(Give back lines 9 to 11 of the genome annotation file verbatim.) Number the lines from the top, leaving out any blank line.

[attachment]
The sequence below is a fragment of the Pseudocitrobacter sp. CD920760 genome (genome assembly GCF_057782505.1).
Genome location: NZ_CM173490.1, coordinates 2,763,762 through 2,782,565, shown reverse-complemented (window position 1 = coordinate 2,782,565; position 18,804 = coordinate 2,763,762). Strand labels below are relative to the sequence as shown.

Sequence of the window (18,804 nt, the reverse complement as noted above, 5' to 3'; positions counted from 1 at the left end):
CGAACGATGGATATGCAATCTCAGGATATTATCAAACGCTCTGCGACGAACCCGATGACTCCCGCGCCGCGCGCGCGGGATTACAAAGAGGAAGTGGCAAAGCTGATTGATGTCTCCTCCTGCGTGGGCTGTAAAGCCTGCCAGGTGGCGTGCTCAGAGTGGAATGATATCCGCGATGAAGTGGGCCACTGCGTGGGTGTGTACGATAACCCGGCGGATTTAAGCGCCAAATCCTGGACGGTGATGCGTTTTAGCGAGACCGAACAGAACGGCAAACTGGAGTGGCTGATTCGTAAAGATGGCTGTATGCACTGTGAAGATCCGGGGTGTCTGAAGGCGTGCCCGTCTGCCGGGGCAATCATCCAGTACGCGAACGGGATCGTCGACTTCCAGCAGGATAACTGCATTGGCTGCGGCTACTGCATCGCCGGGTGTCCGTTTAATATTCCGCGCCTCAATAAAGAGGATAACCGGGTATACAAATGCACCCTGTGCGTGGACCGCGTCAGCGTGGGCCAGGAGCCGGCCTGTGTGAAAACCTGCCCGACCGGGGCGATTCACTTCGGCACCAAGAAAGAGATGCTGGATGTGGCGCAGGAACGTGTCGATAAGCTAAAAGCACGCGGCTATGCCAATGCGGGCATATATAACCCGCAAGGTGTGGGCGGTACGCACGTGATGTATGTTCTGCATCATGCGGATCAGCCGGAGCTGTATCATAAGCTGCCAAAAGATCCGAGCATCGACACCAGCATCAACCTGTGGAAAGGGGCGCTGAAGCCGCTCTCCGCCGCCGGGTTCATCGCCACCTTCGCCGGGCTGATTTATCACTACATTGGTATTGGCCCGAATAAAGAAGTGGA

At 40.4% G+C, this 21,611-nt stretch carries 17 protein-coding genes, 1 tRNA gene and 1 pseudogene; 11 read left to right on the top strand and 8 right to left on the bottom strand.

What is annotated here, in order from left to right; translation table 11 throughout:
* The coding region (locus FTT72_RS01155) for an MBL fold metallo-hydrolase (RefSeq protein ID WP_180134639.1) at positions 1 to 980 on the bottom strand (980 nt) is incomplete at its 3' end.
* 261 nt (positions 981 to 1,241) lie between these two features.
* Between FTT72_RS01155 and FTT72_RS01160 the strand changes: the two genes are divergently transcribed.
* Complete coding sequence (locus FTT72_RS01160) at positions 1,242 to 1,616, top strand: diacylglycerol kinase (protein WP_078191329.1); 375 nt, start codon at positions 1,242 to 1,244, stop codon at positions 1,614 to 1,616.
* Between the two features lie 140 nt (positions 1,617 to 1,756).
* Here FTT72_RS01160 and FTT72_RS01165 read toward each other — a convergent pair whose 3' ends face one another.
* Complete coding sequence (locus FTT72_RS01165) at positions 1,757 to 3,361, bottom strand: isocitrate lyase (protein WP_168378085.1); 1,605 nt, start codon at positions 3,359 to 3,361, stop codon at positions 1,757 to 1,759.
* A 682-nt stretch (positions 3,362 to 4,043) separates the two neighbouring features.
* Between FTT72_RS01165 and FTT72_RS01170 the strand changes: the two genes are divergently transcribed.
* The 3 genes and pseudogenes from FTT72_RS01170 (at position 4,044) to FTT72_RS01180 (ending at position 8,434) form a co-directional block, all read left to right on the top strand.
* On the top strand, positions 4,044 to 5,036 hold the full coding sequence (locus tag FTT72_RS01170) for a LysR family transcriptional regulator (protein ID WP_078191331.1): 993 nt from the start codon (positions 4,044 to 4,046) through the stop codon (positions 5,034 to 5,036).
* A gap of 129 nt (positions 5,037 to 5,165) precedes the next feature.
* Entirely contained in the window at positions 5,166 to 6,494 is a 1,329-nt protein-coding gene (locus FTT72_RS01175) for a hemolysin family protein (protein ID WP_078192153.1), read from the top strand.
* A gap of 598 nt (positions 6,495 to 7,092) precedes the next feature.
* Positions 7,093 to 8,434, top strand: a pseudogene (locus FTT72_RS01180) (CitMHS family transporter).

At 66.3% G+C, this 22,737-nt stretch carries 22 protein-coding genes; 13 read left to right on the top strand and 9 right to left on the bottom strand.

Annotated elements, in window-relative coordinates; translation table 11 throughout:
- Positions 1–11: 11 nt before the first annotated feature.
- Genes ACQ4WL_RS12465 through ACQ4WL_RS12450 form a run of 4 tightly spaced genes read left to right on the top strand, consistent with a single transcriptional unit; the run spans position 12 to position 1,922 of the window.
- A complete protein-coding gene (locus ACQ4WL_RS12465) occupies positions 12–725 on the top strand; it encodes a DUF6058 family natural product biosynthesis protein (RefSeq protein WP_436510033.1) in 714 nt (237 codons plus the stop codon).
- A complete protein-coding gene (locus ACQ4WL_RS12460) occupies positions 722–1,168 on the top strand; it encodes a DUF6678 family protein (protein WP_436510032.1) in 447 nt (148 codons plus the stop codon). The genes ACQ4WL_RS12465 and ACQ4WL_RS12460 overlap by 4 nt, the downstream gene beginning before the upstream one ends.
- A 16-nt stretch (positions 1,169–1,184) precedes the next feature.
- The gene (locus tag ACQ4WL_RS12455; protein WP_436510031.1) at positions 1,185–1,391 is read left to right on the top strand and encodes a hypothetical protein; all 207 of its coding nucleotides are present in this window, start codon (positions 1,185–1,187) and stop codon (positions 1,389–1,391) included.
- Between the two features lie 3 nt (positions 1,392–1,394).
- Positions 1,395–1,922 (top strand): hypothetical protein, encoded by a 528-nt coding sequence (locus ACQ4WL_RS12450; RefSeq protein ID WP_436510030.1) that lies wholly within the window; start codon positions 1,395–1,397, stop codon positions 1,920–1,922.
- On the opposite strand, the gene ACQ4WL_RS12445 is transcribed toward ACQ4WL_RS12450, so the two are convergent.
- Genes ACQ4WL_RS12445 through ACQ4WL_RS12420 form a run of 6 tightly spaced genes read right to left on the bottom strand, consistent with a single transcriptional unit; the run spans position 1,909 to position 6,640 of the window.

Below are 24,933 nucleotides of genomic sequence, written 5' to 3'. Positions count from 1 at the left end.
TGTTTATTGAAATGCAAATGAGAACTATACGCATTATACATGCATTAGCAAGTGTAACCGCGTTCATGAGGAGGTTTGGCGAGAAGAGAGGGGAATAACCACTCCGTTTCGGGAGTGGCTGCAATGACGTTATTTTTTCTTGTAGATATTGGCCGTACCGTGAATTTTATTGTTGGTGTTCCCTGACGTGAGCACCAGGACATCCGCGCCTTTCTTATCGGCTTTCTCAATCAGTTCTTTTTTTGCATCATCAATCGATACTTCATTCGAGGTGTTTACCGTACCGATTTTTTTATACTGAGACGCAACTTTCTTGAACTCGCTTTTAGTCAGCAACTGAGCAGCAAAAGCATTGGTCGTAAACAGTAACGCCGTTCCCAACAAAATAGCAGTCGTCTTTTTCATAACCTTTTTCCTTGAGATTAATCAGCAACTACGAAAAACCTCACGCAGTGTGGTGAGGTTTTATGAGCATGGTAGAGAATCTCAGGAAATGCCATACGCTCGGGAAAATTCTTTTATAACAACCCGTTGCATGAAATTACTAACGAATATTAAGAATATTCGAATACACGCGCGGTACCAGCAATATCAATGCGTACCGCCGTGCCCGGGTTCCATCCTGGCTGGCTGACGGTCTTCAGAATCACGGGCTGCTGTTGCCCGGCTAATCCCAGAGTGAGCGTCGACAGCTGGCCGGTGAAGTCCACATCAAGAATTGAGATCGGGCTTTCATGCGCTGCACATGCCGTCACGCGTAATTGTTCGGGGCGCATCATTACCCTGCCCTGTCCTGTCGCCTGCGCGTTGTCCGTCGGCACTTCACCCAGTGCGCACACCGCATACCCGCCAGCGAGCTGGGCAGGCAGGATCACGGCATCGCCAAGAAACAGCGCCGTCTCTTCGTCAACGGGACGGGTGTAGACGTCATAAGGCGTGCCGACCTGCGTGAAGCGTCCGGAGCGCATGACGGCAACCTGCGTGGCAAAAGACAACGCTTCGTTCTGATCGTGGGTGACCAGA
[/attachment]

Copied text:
* Between FTT72_RS01155 and FTT72_RS01160 the strand changes: the two genes are divergently transcribed.
* Complete coding sequence (locus FTT72_RS01160) at positions 1,242 to 1,616, top strand: diacylglycerol kinase (protein WP_078191329.1); 375 nt, start codon at positions 1,242 to 1,244, stop codon at positions 1,614 to 1,616.
* Between the two features lie 140 nt (positions 1,617 to 1,756).